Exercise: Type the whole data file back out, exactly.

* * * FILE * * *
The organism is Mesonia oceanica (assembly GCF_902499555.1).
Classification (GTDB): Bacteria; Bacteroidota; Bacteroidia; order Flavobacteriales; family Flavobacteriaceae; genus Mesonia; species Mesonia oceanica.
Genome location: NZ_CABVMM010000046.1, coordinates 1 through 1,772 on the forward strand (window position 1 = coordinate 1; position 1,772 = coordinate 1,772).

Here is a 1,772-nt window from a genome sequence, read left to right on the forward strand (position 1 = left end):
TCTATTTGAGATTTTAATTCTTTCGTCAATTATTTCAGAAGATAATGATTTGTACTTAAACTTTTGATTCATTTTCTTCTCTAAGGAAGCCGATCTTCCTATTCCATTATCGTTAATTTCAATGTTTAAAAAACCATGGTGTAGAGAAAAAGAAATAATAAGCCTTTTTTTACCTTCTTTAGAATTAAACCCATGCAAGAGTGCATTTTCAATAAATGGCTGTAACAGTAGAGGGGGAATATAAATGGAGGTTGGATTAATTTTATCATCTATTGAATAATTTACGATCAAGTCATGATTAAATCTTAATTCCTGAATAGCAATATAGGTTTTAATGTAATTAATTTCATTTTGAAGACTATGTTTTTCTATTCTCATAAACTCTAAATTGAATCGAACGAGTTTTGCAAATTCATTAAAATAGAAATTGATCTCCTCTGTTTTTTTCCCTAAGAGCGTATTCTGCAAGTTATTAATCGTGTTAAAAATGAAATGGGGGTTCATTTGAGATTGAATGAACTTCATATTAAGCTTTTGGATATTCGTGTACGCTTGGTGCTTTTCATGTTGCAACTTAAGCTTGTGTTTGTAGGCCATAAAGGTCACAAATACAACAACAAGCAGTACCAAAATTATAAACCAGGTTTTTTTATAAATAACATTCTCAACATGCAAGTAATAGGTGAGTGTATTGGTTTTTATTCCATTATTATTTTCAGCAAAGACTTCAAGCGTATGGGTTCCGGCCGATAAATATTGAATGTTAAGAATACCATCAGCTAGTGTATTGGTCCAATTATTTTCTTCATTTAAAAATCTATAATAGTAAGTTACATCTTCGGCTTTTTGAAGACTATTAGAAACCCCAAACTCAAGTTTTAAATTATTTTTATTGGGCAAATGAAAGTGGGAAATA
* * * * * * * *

The organism is Mesonia oceanica (assembly GCF_902499555.1).
Classification (GTDB): Bacteria; Bacteroidota; Bacteroidia; order Flavobacteriales; family Flavobacteriaceae; genus Mesonia; species Mesonia oceanica.
Genome location: NZ_CABVMM010000046.1, coordinates 1 through 1,772 on the forward strand (window position 1 = coordinate 1; position 1,772 = coordinate 1,772).

Here is a 1,772-nt window from a genome sequence, read left to right on the forward strand (position 1 = left end):
TCTATTTGAGATTTTAATTCTTTCGTCAATTATTTCAGAAGATAATGATTTGTACTTAAACTTTTGATTCATTTTCTTCTCTAAGGAAGCCGATCTTCCTATTCCATTATCGTTAATTTCAATGTTTAAAAAACCATGGTGTAGAGAAAAAGAAATAATAAGCCTTTTTTTACCTTCTTTAGAATTAAACCCATGCAAGAGTGCATTTTCAATAAATGGCTGTAACAGTAGAGGGGGAATATAAATGGAGGTTGGATTAATTTTATCATCTATTGAATAATTTACGATCAAGTCATGATTAAATCTTAATTCCTGAATAGCAATATAGGTTTTAATGTAATTAATTTCATTTTGAAGACTATGTTTTTCTATTCTCATAAACTCTAAATTGAATCGAACGAGTTTTGCAAATTCATTAAAATAGAAATTGATCTCCTCTGTTTTTTTCCCTAAGAGCGTATTCTGCAAGTTATTAATCGTGTTAAAAATGAAATGGGGGTTCATTTGAGATTGAATGAACTTCATATTAAGCTTTTGGATATTCGTGTACGCTTGGTGCTTTTCATGTTGCAACTTAAGCTTGTGTTTGTAGGCCATAAAGGTCACAAATACAACAACAAGCAGTACCAAAATTATAAACCAGGTTTTTTTATAAATAACATTCTCAACATGCAAGTAATAGGTGAGTGTATTGGTTTTTATTCCATTATTATTTTCAGCAAAGACTTCAAGCGTATGGGTTCCGGCCGATAAATATTGAATGTTAAGAATACCATCAGCTAGTGTATTGGTCCAATTATTTTCTTCATTTAAAAATCTATAATAGTAAGTTACATCTTCGGCTTTTTGAAGACTATTAGAAACCCCAAACTCAAGTTTTAAATTATTTTTATTGGGCAAATGAAAGTGGGAAATA